The Mediterranean diet is among the most popular diets today, inspired by the eating habits of people who live near the Mediterranean Sea. Large amounts of whole grains, fresh fruits and vegetables, a moderate amount of seafood, and healthy fats characterize it.
Here we explore why the Mediterranean diet might help treat fatty liver. We will also discuss helpful tips for incorporating more Mediterranean-style eating into your meal routine and other lifestyle changes for fatty liver improvement.
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The Mediterranean diet was first defined as low in saturated fat and high in vegetable oils in the 1960s. Its definition later evolved to better describe the food groups highlighted in this diet.
Its general characteristic involves eating foods that are low in saturated and trans fats. It limits or avoids red and processed meats and dairy while focusing on fresh whole foods and healthy oils, such as vegetables, fruits, legumes, extra virgin olive oil, nuts, and seafood.
In many cases, this diet also includes a moderate amount of red wine with meals and coffee.
This diet encourages consuming healthy unrefined carbs, unlike many other popular diets that attempt to limit carbs, such as the keto diet.
Various components of the Mediterranean diet may help treat fatty liver. However, more research is needed before any conclusive claims can be made.
Research on the association between the consumption of fruits and vegetables and the risk of developing a non-alcoholic fatty liver is inconclusive.¹
Some studies suggest that no significant correlation exists between vegetable and fruit intake and non-alcoholic fatty liver disease (NAFLD). Other studies reported that consuming fruits and vegetables significantly reduced the possibility of developing NAFLD. This is potentially due to their high fiber content and antioxidants, such as polyphenols, which may help prevent NAFLD.
Additionally, increasing your intake of fresh fruits and vegetables could reduce the chances of developing the risk factors associated with fatty liver, such as obesity and high cholesterol.²
For example, increased vegetable intake has been repeatedly linked to a reduced risk of weight gain and being overweight or obese. Replacing sugary snacks like candy with fruit can keep you fuller for longer due to their high fiber content.³
Likewise, studies have suggested that multiple servings of fruits and vegetables daily can result in lower serum total cholesterol and LDL cholesterol.⁴
Fish is considered a lean protein and a healthy alternative to red or processed meats.
Red or processed meats are often high in cholesterol and saturated and trans fats, which can negatively impact the liver and worsen NAFLD.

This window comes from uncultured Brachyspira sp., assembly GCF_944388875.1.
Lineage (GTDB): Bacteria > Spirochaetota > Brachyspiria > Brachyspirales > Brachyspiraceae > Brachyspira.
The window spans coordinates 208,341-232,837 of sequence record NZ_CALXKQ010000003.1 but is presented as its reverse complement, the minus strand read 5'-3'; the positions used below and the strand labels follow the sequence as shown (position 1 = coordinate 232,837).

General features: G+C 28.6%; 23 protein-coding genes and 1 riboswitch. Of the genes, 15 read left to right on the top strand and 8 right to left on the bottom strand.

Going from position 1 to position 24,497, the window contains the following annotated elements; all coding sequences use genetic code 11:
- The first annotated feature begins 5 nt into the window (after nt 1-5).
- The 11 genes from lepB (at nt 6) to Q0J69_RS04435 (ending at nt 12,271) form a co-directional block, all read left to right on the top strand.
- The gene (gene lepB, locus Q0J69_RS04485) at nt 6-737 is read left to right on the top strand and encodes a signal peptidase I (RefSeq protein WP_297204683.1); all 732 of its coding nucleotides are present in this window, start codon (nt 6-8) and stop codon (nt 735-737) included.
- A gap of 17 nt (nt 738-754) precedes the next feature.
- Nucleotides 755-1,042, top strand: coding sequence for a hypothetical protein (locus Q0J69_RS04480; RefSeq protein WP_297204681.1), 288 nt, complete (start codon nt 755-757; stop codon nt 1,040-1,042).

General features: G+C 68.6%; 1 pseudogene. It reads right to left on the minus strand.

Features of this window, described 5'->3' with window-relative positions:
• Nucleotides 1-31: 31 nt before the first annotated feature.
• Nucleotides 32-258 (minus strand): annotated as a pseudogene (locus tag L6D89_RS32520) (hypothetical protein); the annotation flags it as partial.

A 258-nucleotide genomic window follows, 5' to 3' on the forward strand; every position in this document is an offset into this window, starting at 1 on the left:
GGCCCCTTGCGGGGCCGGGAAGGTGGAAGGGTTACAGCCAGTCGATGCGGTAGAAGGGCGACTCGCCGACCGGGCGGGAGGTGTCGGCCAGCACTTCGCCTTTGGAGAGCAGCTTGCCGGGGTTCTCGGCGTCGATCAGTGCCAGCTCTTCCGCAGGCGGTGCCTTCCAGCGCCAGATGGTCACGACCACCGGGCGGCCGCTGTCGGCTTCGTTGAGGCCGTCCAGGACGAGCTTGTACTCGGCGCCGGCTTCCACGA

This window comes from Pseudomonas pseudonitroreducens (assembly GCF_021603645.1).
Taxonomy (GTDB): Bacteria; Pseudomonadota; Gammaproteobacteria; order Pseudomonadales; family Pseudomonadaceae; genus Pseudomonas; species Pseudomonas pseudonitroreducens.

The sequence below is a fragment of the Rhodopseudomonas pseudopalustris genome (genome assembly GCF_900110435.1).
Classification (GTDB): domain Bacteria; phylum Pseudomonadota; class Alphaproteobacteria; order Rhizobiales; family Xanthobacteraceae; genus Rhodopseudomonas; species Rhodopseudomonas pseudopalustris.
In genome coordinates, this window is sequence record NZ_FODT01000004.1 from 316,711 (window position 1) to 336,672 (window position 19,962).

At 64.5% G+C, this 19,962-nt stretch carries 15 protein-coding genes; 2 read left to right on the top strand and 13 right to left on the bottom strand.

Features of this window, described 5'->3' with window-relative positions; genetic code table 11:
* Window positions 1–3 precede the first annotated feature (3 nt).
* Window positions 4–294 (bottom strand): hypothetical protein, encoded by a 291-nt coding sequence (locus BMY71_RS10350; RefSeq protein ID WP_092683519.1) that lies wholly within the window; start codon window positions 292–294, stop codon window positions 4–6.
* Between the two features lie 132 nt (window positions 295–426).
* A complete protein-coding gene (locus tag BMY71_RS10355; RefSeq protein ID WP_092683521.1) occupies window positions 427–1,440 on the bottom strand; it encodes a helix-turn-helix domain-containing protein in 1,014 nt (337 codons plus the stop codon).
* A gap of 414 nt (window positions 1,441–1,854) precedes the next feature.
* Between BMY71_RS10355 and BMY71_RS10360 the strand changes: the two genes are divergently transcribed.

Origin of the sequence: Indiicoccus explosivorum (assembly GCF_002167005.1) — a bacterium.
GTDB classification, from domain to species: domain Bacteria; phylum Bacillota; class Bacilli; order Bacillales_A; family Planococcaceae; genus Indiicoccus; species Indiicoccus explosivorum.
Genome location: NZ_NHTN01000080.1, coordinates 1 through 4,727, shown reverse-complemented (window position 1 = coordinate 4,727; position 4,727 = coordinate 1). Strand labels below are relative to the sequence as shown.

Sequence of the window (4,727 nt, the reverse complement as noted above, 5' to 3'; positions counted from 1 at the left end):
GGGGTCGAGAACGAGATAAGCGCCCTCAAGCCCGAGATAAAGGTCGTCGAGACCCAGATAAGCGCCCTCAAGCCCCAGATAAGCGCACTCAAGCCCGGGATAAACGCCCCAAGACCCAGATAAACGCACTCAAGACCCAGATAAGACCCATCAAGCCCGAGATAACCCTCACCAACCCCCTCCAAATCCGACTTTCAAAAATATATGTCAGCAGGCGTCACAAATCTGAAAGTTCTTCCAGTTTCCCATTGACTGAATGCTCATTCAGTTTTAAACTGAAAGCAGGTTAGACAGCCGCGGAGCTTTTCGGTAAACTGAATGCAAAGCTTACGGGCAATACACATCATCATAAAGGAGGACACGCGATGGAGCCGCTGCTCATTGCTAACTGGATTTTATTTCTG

Research investigating the correlation between the intake of red or processed meats and non-alcoholic fatty liver has found that their consumption was associated with an increase in the likelihood of fatty liver as a result of increased hepatic lipid accumulation, oxidative stress, and insulin resistance. On the other hand, fish is rich in omega-3 fats and other good fats (unsaturated fatty acids).⁵
Research has found that oily fish shows promise in their beneficial effects on non-alcoholic fatty liver. Some studies even suggest that long-chain omega-3 polyunsaturated fatty acids could potentially be a simple and effective alternative therapy for fatty liver. This is due to the many benefits that fats from fish and other seafood offer, including reducing insulin resistance, blood pressure, inflammation, oxidative stress, and dyslipidemia.⁶ ⁷
If you want to improve your eating habits for fatty liver disease, consider fatty fish such as salmon, tuna, or swordfish for a great protein option.
Incorporating whole grains and cereals into your diet may be beneficial for fatty liver. Research has indicated various potential mechanisms where whole grains may reduce the risk of conditions associated with non-alcoholic fatty liver diseases, such as diabetes, obesity, and cardiovascular diseases.⁸
Additionally, whole grains are rich in phytochemicals. They can change and stimulate the gut microbes to increase the production of short-chain fatty acids, which have amazing anti-inflammatory and liver protective effects. A higher intake of legumes like beans and lentils was also found to be associated with a lower incidence of developing fatty liver disease.⁹
Therefore, if your diet is rich in processed and refined carbohydrates, it may be worth switching over to primarily whole grains and increasing your intake of legumes.
This vegetable oil has shown benefits for many aspects of human health, particularly for helping to prevent metabolic and cardiovascular diseases.¹⁰
Research has found that decreasing total fat consumption and switching to monounsaturated fatty acids found in olive oil may decrease plasma lipid concentrations and fat retention in the liver, which can benefit individuals with fatty liver.¹¹
Nuts are a crucial part of the Mediterranean diet and have shown promise in reducing certain conditions associated with NAFLD, such as cardiovascular disease, obesity, diabetes, and dyslipidemia.¹²
Studies in the general healthy population have reported that higher consumption of nuts is associated with a significant reduction in the risk of developing NAFLD. This was found to be particularly true in the case of men.¹³ ¹⁴
However, more research is still needed to investigate the beneficial effects of nuts on the liver in those already diagnosed with liver diseases such as NAFLD. This is because of the nuts' aflatoxin (AF) contamination.
Aflatoxin is a fungal metabolite largely found in many agricultural products. It is known to have some carcinogenic properties if taken in large quantities. Hence, it can theoretically increase the risk of hepatocellular carcinoma in NAFLD patients.
People with NAFLD are advised to include nuts only in small to moderate amounts and as a part of an overall healthy Mediterranean diet. This is especially true for those who are already at higher risk than the normal population for developing hepatocellular carcinoma.